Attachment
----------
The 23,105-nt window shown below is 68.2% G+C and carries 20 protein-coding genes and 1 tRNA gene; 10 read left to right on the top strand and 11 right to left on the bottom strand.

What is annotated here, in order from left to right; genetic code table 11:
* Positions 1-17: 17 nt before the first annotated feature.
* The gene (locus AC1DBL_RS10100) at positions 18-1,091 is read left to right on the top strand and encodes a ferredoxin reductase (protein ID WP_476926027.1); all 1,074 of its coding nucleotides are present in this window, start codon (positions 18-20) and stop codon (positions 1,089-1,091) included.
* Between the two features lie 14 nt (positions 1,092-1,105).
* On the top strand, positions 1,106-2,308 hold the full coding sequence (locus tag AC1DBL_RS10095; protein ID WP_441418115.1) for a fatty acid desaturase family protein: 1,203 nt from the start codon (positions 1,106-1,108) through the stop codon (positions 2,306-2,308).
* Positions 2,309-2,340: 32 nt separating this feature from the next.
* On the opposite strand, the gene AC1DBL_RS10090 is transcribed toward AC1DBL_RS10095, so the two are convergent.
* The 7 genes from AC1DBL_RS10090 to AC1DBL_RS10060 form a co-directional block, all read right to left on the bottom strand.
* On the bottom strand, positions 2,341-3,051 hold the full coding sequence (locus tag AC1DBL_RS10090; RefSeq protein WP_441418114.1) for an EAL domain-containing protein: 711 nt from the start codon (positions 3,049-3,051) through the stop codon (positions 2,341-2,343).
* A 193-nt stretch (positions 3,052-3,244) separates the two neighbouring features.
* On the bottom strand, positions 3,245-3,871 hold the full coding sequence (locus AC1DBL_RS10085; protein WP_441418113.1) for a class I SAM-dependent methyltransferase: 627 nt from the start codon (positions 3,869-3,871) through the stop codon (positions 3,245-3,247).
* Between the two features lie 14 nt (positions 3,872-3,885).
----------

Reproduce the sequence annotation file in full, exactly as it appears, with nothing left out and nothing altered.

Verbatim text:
The 23,105-nt window shown below is 68.2% G+C and carries 20 protein-coding genes and 1 tRNA gene; 10 read left to right on the top strand and 11 right to left on the bottom strand.

What is annotated here, in order from left to right; genetic code table 11:
* Positions 1-17: 17 nt before the first annotated feature.
* The gene (locus AC1DBL_RS10100) at positions 18-1,091 is read left to right on the top strand and encodes a ferredoxin reductase (protein ID WP_476926027.1); all 1,074 of its coding nucleotides are present in this window, start codon (positions 18-20) and stop codon (positions 1,089-1,091) included.
* Between the two features lie 14 nt (positions 1,092-1,105).
* On the top strand, positions 1,106-2,308 hold the full coding sequence (locus tag AC1DBL_RS10095; protein ID WP_441418115.1) for a fatty acid desaturase family protein: 1,203 nt from the start codon (positions 1,106-1,108) through the stop codon (positions 2,306-2,308).
* Positions 2,309-2,340: 32 nt separating this feature from the next.
* On the opposite strand, the gene AC1DBL_RS10090 is transcribed toward AC1DBL_RS10095, so the two are convergent.
* The 7 genes from AC1DBL_RS10090 to AC1DBL_RS10060 form a co-directional block, all read right to left on the bottom strand.
* On the bottom strand, positions 2,341-3,051 hold the full coding sequence (locus tag AC1DBL_RS10090; RefSeq protein WP_441418114.1) for an EAL domain-containing protein: 711 nt from the start codon (positions 3,049-3,051) through the stop codon (positions 2,341-2,343).
* A 193-nt stretch (positions 3,052-3,244) separates the two neighbouring features.
* On the bottom strand, positions 3,245-3,871 hold the full coding sequence (locus AC1DBL_RS10085; protein WP_441418113.1) for a class I SAM-dependent methyltransferase: 627 nt from the start codon (positions 3,869-3,871) through the stop codon (positions 3,245-3,247).
* Between the two features lie 14 nt (positions 3,872-3,885).